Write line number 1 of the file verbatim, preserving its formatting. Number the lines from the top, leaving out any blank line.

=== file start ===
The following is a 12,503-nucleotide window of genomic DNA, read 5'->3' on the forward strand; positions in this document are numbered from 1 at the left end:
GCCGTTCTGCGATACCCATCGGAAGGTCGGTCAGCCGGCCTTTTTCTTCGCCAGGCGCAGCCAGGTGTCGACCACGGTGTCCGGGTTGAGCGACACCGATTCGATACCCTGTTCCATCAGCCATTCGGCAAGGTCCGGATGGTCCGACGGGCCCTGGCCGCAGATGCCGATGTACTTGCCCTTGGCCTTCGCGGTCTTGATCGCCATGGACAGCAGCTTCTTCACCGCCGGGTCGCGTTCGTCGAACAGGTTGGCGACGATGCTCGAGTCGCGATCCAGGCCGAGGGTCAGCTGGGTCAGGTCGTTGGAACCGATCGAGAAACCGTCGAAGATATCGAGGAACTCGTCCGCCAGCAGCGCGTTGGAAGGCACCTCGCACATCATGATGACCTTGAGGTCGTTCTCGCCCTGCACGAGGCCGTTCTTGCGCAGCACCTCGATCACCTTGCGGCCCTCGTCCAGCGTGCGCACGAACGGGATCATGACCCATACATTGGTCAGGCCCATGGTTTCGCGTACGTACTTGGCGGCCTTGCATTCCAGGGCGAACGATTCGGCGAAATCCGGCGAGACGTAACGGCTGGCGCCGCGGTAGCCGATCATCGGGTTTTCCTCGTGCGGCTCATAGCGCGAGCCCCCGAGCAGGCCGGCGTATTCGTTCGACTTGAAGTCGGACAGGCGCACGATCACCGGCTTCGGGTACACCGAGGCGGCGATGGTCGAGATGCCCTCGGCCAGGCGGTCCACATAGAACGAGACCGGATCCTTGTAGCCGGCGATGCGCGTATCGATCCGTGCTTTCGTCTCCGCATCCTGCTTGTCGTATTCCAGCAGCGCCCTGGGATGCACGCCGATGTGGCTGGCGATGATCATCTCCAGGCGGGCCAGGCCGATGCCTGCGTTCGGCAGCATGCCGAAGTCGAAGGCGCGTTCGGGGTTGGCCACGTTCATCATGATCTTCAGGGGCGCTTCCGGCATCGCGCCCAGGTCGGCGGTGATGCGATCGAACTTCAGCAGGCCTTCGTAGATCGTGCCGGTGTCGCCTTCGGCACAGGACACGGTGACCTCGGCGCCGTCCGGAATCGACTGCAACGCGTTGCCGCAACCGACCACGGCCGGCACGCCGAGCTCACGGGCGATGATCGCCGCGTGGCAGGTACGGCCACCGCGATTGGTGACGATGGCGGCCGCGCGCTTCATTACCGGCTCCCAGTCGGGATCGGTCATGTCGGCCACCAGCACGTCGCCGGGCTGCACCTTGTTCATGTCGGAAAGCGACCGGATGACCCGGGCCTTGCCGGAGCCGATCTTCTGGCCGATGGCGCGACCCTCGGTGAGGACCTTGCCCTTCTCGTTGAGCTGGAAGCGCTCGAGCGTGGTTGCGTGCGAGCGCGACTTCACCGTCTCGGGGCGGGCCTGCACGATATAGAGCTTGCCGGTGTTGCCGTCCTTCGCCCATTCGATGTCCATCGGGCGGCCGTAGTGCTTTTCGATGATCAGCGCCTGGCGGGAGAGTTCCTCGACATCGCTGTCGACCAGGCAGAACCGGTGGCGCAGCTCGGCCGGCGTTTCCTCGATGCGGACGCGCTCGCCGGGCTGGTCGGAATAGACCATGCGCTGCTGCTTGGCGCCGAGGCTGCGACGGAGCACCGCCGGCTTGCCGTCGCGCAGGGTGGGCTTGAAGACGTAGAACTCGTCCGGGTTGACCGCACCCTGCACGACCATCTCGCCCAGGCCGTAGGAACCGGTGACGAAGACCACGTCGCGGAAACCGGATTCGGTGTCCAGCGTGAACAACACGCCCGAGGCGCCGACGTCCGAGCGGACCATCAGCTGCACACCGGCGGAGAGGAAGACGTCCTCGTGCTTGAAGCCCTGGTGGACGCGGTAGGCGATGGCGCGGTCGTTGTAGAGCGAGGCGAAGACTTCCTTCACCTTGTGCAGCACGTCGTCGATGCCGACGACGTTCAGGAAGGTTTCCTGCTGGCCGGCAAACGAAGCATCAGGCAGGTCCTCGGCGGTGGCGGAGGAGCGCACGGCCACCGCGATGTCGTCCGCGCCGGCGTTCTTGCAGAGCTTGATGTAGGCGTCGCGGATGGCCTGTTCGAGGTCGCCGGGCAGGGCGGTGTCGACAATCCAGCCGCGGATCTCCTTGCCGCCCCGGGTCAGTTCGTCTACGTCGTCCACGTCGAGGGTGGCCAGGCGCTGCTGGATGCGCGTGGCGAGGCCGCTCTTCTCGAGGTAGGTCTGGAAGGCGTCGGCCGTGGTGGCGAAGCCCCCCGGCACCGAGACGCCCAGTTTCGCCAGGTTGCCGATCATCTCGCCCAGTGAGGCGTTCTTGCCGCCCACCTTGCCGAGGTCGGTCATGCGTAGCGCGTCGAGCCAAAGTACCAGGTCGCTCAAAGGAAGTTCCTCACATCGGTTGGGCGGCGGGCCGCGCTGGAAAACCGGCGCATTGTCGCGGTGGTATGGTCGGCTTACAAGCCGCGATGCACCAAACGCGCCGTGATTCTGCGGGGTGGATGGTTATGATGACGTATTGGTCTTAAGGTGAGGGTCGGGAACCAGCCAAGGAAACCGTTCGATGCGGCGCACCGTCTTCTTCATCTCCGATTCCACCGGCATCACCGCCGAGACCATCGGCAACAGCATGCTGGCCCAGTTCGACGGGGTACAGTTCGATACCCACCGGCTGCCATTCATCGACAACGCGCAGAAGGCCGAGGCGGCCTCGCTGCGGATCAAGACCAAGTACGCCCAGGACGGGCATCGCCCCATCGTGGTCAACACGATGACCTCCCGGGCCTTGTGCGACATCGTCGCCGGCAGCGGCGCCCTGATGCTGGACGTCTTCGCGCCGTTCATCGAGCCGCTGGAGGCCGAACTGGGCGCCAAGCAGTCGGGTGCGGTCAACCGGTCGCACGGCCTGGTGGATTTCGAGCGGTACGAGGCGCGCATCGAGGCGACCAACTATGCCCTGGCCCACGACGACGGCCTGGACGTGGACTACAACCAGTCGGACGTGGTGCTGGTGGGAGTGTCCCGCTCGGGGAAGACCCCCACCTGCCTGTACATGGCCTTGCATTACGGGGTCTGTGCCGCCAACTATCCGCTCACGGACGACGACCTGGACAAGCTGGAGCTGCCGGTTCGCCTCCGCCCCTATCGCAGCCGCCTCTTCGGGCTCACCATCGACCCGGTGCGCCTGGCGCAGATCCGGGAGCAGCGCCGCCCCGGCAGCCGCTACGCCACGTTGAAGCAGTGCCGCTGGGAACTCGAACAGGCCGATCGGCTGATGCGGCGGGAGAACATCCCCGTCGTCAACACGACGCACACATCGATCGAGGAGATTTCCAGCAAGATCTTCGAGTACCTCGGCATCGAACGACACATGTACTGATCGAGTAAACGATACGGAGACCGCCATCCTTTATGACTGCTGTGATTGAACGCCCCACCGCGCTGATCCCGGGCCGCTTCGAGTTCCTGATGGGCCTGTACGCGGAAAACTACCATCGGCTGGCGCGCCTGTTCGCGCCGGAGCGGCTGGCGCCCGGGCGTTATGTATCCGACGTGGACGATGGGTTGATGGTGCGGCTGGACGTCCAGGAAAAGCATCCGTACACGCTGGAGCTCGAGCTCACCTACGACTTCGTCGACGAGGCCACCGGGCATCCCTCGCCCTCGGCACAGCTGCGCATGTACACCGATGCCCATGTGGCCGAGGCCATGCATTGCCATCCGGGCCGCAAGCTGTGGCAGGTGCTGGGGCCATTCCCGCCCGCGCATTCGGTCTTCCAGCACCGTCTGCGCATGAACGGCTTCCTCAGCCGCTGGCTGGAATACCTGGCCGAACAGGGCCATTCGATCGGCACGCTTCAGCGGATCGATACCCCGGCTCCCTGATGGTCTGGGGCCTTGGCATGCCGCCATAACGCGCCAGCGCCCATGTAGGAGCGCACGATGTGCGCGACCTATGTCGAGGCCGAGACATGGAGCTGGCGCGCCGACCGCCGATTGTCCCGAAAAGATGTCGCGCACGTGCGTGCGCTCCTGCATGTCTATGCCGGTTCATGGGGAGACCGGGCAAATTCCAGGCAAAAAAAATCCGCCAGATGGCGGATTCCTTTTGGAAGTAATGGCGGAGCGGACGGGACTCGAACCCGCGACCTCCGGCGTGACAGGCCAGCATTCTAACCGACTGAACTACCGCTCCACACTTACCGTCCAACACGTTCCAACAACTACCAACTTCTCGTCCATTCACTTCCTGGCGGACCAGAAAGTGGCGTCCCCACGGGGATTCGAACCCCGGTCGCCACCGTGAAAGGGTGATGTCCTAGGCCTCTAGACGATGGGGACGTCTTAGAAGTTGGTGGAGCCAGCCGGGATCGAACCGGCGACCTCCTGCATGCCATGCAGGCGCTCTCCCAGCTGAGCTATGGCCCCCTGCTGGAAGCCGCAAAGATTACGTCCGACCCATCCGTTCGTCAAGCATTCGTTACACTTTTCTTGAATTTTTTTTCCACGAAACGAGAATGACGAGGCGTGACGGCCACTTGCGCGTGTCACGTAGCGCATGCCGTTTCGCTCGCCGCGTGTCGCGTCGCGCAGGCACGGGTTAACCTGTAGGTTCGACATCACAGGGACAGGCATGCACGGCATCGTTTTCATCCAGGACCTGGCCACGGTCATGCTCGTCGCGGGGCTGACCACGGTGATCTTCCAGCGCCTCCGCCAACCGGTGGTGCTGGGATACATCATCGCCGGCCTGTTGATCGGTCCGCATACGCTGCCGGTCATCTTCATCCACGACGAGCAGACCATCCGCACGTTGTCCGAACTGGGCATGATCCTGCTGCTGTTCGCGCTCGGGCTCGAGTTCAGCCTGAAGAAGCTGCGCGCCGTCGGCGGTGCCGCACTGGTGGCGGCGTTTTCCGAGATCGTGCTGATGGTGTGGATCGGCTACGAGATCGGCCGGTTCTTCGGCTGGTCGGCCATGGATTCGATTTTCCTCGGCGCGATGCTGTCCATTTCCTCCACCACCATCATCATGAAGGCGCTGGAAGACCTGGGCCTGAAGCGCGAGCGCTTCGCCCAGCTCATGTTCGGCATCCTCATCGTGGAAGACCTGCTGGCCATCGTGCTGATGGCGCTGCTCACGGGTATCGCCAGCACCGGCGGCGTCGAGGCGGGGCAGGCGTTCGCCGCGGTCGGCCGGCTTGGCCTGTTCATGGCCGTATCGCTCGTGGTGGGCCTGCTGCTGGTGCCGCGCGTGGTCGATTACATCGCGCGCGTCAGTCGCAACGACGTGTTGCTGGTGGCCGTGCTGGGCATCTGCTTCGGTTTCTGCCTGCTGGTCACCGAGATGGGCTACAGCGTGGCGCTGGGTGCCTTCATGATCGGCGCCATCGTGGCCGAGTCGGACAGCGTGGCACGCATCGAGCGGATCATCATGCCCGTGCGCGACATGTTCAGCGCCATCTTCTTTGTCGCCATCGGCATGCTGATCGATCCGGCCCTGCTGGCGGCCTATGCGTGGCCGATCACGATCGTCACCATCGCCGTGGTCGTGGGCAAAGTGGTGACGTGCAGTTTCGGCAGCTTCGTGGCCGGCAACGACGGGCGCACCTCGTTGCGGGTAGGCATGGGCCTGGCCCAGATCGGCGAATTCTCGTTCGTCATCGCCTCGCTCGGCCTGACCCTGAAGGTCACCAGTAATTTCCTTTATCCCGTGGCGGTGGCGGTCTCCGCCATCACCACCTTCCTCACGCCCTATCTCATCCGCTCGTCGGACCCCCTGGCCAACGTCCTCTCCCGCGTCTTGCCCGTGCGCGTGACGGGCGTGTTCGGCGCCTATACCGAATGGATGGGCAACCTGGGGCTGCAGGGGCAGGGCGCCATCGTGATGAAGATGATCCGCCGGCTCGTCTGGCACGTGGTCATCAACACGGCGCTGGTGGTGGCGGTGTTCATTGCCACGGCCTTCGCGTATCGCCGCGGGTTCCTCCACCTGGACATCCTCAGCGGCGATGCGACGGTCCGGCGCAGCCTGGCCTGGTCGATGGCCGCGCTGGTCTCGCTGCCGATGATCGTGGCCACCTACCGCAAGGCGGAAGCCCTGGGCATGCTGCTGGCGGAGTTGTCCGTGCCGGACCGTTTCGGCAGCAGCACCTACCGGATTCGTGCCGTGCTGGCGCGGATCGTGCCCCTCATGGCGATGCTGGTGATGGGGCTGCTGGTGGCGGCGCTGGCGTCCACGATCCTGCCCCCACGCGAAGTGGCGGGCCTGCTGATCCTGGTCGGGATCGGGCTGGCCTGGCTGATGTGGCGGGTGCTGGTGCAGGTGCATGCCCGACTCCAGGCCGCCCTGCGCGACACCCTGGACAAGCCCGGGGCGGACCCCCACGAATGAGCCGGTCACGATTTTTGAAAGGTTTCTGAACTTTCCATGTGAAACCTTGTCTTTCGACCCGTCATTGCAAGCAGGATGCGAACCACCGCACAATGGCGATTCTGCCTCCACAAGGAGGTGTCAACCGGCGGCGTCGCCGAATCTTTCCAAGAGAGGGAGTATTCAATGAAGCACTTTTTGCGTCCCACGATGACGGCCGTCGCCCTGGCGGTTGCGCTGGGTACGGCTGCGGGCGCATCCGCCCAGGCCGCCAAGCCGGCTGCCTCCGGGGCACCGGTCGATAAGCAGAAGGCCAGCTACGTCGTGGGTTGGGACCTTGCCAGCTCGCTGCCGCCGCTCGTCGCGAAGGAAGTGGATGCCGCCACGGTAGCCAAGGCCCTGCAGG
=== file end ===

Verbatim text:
The following is a 12,503-nucleotide window of genomic DNA, read 5'->3' on the forward strand; positions in this document are numbered from 1 at the left end: